One Dish Breakfast

I've pulled out some recipes from my grandmothers old cookbook binder. It's filled with newspaper clippings, jotted notes, sauce splatters and love. Here's a fun one that I can see being popular of hungry household. Date unknown. I would personally replace the biscuit dough with mashed potatoes in each cup to keep things gluten free... Continue Reading →

Eggs 1916

Eggs! Here's a fun introductory excerpt on all things eggs for your reading pleasure. Also including a recipe for baked omelet, which is new way to cook omelets. Note that this comes from the Crisco cookbook (more on that in a later post). Crisco! They snuck it in there as the first, all-important ingredient. There... Continue Reading →

Soft Boiled Eggs ~1800s

Breakfast Basics. May your Sunday morning unfold lazily over brunch and mimosas! Alas, found this one in my files, but didn't note the year. Looks mid- to late 1800s. More Fun Discoveries from Antique Cookbooks Preserving Vegetables for Winter ~1819 To Keep Meat Hot ~1805 Mysteries of Puddings ~1805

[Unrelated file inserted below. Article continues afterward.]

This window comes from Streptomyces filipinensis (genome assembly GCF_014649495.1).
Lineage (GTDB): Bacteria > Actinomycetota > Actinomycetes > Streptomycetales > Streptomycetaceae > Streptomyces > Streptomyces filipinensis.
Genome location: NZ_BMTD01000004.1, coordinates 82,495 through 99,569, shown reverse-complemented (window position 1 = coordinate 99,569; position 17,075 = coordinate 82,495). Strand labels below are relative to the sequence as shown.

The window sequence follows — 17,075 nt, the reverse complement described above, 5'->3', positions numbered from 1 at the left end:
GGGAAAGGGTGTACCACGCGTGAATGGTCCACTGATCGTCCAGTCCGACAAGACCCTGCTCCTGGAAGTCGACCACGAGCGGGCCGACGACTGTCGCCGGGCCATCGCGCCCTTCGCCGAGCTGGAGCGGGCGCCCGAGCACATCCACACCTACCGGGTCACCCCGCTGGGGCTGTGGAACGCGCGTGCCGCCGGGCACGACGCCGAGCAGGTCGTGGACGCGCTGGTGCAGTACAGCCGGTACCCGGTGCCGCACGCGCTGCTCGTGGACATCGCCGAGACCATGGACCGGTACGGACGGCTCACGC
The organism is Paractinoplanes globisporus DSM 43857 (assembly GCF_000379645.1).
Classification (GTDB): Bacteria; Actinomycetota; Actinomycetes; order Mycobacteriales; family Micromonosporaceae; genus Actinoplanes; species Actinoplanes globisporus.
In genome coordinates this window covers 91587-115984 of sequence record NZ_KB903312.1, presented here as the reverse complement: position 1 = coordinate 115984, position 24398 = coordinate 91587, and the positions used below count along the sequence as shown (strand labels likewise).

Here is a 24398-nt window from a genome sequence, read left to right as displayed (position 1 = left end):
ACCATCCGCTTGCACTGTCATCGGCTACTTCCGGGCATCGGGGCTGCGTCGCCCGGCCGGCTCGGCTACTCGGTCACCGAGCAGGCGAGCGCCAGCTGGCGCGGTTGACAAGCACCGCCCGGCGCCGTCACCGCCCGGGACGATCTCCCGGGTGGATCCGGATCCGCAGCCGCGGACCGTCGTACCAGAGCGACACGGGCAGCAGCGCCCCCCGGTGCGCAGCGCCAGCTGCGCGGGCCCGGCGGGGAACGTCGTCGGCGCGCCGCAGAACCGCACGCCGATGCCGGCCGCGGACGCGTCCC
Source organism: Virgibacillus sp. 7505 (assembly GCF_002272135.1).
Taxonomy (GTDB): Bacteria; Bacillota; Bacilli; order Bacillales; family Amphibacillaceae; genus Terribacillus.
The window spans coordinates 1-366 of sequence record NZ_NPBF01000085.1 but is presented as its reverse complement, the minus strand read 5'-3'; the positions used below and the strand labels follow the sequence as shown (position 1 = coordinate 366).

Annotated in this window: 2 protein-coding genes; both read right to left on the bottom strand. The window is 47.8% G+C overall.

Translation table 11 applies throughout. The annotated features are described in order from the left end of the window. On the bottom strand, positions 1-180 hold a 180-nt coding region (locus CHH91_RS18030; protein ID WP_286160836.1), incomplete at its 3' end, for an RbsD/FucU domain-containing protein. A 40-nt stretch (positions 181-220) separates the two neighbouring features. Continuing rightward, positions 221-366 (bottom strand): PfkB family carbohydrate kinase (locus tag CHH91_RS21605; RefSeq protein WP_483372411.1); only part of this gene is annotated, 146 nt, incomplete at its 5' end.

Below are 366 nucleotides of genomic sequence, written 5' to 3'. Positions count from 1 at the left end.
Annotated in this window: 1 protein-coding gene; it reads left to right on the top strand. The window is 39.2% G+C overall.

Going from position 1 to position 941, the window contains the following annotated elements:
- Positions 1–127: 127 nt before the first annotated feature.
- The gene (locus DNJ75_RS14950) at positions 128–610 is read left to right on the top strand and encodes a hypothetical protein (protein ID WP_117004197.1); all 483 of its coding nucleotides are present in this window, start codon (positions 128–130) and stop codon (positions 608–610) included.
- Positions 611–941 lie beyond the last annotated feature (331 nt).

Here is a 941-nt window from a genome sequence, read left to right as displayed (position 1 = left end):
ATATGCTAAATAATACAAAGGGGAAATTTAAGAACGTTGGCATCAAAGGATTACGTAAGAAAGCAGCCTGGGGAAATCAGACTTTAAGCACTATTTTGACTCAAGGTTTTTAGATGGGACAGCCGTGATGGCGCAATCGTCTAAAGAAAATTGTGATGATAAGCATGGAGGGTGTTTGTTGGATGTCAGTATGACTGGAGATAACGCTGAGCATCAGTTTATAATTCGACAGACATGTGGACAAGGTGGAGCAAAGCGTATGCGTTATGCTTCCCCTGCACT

Victor Hugo and Eggs ~1895

What Victor Hugo Says about Eggs. Victor Hugo was accustomed to say that there were few things more inherently equivocal than an egg, and that he never broke the shell of one without a dim apprehension that the unexpected might suddenly make its appearance. Source: The Thorough Good Cook, 1895. More Fun Discoveries from Antique... Continue Reading →

Surprise Eggs ~1895

Literary References in Old Cookbooks. Esteemed Reader, Today's recipe includes a history lesson, cultural references, something of a Victorian rant, and a glimpse of a colorful past. Case in point, we learn that one-third of the crime in this world is due to the direct, although inscrutable, instrumentality of the Devil. I need to use... Continue Reading →

Deviled Eggs ~1897

Vertical Style. Here's to a¬†hors d'oeuvres¬†conversation starter for! This recipe for deviled eggs calls for standing them up instead of having them lie sideways. I wonder when this style went out of vogue? The next time we make deviled eggs, will give it a go! Source: Motgomery Ward and Co's Common Sense Cookery, 1897. More... Continue Reading →

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